Such armed groups mostly recruited from among local or tribal constituencies. Many revolutionary groups expanded significantly through new recruitment among civilians. For others, the revolutionary label was little more than a front for criminal activities.

Brigades, battalions, and companies: terminology for Libyan armed groups

The word katiba is often used as a blanket term for and by Libyan armed groups. Its translation as ‘brigade’ by the English-language media, however, is in most cases misleading.

Base units within Libyan armed groups tend to be small bodies, normally numbering a few dozen, though sometimes as many as 200 men, rotated in and out of deployment.

In Arab armies, the rough equivalent is a ‘company’ or sariyya (pl. siraya). Larger armed groups in Libya usually subdivide themselves into siraya, with some even taking on that name.

An army katiba (pl. kata’ib), by contrast, denotes a force of several hundred to around a thousand soldiers. For the vast majority of thuwwar units, ‘battalion’ is thus a more appropriate translation for katiba than ‘brigade’.

Only in Benghazi, Misrata, and Zintan did groups the size of an army katiba actually develop, in large part because, during the war, these towns were hubs for weapon deliveries and coordination with the NATO air campaign.

The largest military grouping, rarely used by Libyan armed groups, is the liwa’, or brigade. In Arabic military terms, the liwa’ is a collection of kata’ib or battalions with at least 10,000 men.

Although there were attempts to create larger brigades in the Libya Shield Forces, these have tended to subdivide or fragment into battalion-sized groups.

To date, few armed groups have recruited significant numbers of men from outside their core communities or areas. There have been some attempts at establishing larger formations through mergers, though most such efforts have been unsuccessful.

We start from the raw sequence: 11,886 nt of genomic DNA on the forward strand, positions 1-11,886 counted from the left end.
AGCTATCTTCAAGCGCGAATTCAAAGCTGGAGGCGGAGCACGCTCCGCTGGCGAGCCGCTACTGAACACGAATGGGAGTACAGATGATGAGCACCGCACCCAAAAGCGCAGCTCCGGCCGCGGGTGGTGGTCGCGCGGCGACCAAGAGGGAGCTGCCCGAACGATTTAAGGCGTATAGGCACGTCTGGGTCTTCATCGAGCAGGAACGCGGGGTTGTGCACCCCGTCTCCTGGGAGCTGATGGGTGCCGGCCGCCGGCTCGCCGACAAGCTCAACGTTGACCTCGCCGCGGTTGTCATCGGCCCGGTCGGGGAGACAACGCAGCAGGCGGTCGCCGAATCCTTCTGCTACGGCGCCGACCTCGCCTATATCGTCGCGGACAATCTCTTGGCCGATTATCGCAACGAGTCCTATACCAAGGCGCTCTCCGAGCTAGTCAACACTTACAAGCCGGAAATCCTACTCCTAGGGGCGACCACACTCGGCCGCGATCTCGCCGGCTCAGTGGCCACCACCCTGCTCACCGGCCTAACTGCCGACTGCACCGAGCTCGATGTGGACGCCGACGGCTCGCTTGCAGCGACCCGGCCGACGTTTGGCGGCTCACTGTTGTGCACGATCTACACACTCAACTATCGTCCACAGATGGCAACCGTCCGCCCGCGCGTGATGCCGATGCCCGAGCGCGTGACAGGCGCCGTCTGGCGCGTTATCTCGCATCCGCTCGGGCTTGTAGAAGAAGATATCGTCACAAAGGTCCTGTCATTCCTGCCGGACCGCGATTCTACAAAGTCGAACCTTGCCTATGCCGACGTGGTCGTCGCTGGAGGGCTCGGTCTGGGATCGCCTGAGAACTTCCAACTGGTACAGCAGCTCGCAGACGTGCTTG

The state security sector

The revolution provoked major upheaval in the state security sector, which had been highly fragmented under Qaddafi. The regular army, under the control of the chief of general staff, had been deliberately neglected under the former regime.

Qaddafi had built a parallel security sector that reported not to the chief of general staff but to two bodies: the Temporary General Committee on Defence (that is, the Defence Ministry, headed by Abu Bakr Yunis Jabr) and the Permanent Security Committee, a core regime security institution based in Bab al-Aziziyya, with rotating heads appointed personally by Qaddafi.

The security brigades (al-kata’ib al-amniya) under this command were recruited from tribes considered loyal to the regime. They included Brigade 32, commanded by Khamis al-Qaddafi, as well as the Mohamed al-Maqariaf, Sahban, Fadhil Abu Umar, Faris, Hamza, Suqur Abu Minyar, and Maghawir brigades.

These brigades bore the brunt of fighting on Qaddafi’s behalf during the 2011 war; they had been destroyed or scattered by the end of the conflict.